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'Painkiller: Hell Wars' Preview (Xbox)

Submitted by thankeeka on January 26, 2006 - 8:09am.

Death isn't so bad for our hero, because at least he got a new job from the whole ordeal.

Painkiller: Hell Wars is the console brethren to the hit PC first person shooter, in which you played as a man who had just recently died, and then found himself being used as a pawn to fight the war between Heaven and Hell. By what I know, this game still follows the same story, and the same non-stop action and fighting from the PC game is in full effect here.

Before we get into the specific levels of the demo, lets talk a bit about the mechanics and the weapons at your disposal. The game essentially plays like a hybrid of the Doom franchise and the Serious Sam franchise. As you run about these levels, you'll encounter horde after horde of evil minions for you to randomly slaughter, just like how you'd experience wave after wave of enemies in Serious Sam. In an obvious nod to Doom, these minions are likely to pop out from any corner, cubby, or even just appear out of thin air just mere inches in front of your face; the enemies typically appear just after you cross some magical booby trap that locks you in the confines with these creatures, and you're only able to move forward once you kill every enemy, because otherwise the doors won't open for you. Now, the "kill every enemy before you can move on" mentality should be quite ancient by now, but alas Painkiller uses it over and over, which wouldn't necessarily be a bad thing, except sometimes it is extremely difficult to find that final monster hidden away somewhere, because your little compass isn't exactly the most accurate tool.

As you move through the levels, you'll naturally slaughter any enemy you can get your hands on. After an enemy dies, you can collect their essence to replenish some health. Also, by killing enemies, you'll build up a rage like meter, which when filled, allows you to go in a bullet time frenzy killing fest in which you move super fast, have an ability to see every enemy clearly by having them appear bright red over a whitish background, and then kill every enemy with one shot. The game also has ammo and armor positioned throughout the locales, and thankfully so since you'll need it dearly.

I wish I knew more about the weapons, because I've heard that there are only five weapons, but that they can somehow can be used differently so that there are more than five weapons. I'm not to sure what that means, but I pretty much understand the weapons I was given to play with. The weapons are pretty much your normal death dealing weapons seen in a FPS, including the shotgun (though it doesn't look like your typical Evil Dead shotgun), a rocket launcher, a stake shooting gun (Buffy would be so proud), and a mythical buzz saw weapon type thing (yeah, I don't understand it exactly either). I usually found myself using the shotgun, if only because its constant fire rate meant a lot of death dealing in little to no time. The rocket launcher was fun to use, as was the stake weapon, if only because it made me think of Buffy slaying vampires every time I used it. The one weapon I didn't like, however, was the buzz saw weapon. Now, I understand that it works like a chainsaw, and it was easy to use by just running into people, but I didn't get the secondary feature; it shoots this orange light out, and my weapon would go missing, but I never seemed to do any damage. I don't know what it was for. I also had problems actually shooting things, because it seemed the weapons had to be aimed exactly at a creature and you weren't given any leeway for being close; I'd have no problem if this was just the case for the tiny stakes, but I thought shotguns had a larger radius and thus why they are used so often.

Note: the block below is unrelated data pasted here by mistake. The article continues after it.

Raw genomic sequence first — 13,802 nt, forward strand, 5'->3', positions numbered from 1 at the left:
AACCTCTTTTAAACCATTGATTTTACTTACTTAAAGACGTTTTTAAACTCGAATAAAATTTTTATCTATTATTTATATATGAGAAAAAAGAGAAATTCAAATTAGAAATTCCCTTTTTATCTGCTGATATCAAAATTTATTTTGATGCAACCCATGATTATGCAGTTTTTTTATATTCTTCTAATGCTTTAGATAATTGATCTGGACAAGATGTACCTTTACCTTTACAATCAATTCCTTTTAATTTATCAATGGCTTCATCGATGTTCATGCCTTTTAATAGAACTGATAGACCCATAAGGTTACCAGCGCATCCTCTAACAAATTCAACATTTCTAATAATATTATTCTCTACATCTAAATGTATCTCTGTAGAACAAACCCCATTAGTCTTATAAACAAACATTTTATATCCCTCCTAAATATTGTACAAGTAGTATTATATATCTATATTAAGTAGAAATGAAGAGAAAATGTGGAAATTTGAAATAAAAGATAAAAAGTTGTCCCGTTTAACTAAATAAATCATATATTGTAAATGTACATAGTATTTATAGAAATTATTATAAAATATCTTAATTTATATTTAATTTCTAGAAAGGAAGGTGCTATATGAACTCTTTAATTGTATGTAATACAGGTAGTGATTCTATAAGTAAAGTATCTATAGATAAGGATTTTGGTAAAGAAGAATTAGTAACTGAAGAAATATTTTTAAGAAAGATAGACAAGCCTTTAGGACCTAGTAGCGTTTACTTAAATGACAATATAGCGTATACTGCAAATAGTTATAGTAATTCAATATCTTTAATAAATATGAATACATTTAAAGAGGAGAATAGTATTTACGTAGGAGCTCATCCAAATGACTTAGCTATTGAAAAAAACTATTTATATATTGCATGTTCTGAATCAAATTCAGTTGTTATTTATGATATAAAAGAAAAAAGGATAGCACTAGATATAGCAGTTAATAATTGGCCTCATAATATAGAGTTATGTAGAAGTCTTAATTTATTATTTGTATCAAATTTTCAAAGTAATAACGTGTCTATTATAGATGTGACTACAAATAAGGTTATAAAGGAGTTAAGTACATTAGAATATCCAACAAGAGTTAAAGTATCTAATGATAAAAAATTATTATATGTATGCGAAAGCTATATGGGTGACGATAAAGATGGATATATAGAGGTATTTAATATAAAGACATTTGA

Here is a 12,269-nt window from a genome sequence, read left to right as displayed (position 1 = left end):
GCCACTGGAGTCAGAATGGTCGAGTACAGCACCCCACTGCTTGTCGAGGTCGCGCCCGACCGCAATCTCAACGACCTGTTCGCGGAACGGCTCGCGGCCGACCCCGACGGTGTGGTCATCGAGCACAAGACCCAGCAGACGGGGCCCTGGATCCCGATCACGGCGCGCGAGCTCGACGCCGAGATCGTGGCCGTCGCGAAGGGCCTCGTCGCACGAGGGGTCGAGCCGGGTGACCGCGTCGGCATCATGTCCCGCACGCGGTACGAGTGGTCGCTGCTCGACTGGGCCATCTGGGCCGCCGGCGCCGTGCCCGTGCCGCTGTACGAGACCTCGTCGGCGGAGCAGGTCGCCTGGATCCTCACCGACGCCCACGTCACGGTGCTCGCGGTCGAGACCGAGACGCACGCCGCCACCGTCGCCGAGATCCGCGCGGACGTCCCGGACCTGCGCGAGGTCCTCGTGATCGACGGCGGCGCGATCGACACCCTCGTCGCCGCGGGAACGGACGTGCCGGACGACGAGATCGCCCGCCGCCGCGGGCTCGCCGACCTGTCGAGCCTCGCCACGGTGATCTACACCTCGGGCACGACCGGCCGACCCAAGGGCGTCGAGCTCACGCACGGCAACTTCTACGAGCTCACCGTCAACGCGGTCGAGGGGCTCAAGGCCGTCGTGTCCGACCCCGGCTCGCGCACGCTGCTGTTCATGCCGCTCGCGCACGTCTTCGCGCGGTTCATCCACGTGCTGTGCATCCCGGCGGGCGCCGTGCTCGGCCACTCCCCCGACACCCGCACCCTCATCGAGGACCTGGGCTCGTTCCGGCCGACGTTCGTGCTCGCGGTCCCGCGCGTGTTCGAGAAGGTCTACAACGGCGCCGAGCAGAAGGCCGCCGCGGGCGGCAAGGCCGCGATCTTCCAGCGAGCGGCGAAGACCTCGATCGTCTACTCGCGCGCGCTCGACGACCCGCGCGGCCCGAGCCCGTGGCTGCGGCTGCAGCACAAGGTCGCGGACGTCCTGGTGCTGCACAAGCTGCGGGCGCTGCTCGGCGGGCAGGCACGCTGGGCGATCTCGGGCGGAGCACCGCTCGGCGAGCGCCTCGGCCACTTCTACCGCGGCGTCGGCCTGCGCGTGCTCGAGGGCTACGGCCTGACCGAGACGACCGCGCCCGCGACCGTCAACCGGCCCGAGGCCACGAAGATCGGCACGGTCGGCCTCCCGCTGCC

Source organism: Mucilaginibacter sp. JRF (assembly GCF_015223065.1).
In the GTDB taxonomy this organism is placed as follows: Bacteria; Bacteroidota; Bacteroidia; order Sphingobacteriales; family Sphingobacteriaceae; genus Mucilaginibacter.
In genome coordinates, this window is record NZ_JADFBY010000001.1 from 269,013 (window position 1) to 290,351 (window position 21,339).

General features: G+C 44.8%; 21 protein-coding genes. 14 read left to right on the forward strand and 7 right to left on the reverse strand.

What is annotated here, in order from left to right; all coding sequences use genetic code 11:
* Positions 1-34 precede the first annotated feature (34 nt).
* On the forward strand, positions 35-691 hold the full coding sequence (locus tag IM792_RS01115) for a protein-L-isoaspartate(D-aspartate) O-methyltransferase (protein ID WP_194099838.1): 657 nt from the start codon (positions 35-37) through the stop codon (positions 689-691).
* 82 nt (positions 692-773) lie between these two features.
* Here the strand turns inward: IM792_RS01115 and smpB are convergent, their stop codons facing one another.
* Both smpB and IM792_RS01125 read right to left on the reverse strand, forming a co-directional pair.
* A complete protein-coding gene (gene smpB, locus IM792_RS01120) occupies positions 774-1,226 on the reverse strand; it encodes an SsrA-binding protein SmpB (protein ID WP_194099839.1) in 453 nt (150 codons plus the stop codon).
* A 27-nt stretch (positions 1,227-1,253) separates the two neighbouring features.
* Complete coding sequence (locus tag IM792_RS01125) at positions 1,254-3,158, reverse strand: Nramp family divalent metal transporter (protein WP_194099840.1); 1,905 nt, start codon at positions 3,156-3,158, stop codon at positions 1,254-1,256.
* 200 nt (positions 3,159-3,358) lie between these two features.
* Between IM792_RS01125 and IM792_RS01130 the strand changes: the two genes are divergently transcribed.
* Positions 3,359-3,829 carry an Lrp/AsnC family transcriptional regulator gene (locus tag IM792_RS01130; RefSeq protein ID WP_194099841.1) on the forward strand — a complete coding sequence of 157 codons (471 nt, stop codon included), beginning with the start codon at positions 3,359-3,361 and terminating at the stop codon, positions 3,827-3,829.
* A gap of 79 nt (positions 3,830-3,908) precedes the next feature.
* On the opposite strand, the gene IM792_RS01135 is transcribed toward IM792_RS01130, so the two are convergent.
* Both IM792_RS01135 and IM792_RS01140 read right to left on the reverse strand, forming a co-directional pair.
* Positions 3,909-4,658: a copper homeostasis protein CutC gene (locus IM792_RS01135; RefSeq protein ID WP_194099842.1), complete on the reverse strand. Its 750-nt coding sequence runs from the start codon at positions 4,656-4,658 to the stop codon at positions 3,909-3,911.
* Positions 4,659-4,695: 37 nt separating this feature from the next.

The first level to play around in is an old, medieval looking village you might see in any old Dracula or Frankenstein movie. The enemies here consists of only zombies (either standing or crawling on the ground) who can throw poisonous bodily organs at you or other such tools as scythes, and then eventually a satanic looking priest with a head that looks like the bones of a steer mixed with the antlers of a buck. The enemies (as I already stated) were quite hard to see at some moments, because the level is so dark and they generally have the same color palette as the ground and walls of the environment; I often had to wait and get hit by something before I could find where it was. The Town level does a great job at showing you how many enemies you could be fighting at once, but it also shows you some of the potential pitfalls as well. I don't know if it is because of all the enemies onscreen or the physics at work, but once I started killing enemy after enemy or got one to close to my screen, the game sometimes suffered from some truly horrible slowdown before it caught back up.

The Town level also uses the Havok 2.0 physics engine well, as enemies will go flying around after you explode a barrel, and other objects will react accordingly to anything that hits them. The music is also fitting for this specific level, as it sounds like the soundtrack that would play with a normal horror movie set in this same location.

The Prison level

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